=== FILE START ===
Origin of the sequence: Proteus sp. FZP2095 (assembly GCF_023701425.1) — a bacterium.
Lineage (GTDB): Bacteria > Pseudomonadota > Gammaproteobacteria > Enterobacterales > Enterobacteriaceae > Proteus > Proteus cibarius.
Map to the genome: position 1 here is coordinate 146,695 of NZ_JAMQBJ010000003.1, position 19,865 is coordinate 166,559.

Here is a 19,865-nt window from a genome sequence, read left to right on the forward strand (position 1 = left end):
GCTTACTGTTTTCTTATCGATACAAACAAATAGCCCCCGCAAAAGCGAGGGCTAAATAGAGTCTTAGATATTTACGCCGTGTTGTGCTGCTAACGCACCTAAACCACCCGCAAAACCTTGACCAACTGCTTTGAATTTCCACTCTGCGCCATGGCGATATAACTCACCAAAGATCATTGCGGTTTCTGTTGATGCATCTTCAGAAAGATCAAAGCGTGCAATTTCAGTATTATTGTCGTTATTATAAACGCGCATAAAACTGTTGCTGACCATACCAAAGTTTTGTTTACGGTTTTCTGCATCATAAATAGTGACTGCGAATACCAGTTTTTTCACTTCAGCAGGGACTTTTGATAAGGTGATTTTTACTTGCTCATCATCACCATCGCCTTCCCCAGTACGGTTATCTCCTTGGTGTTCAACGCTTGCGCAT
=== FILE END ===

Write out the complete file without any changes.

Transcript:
Origin of the sequence: Proteus sp. FZP2095 (assembly GCF_023701425.1) — a bacterium.
Lineage (GTDB): Bacteria > Pseudomonadota > Gammaproteobacteria > Enterobacterales > Enterobacteriaceae > Proteus > Proteus cibarius.
Map to the genome: position 1 here is coordinate 146,695 of NZ_JAMQBJ010000003.1, position 19,865 is coordinate 166,559.

Here is a 19,865-nt window from a genome sequence, read left to right on the forward strand (position 1 = left end):
GCTTACTGTTTTCTTATCGATACAAACAAATAGCCCCCGCAAAAGCGAGGGCTAAATAGAGTCTTAGATATTTACGCCGTGTTGTGCTGCTAACGCACCTAAACCACCCGCAAAACCTTGACCAACTGCTTTGAATTTCCACTCTGCGCCATGGCGATATAACTCACCAAAGATCATTGCGGTTTCTGTTGATGCATCTTCAGAAAGATCAAAGCGTGCAATTTCAGTATTATTGTCGTTATTATAAACGCGCATAAAACTGTTGCTGACCATACCAAAGTTTTGTTTACGGTTTTCTGCATCATAAATAGTGACTGCGAATACCAGTTTTTTCACTTCAGCAGGGACTTTTGATAAGGTGATTTTTACTTGCTCATCATCACCATCGCCTTCCCCAGTACGGTTATCTCCTTGGTGTTCAACGCTTGCGCAT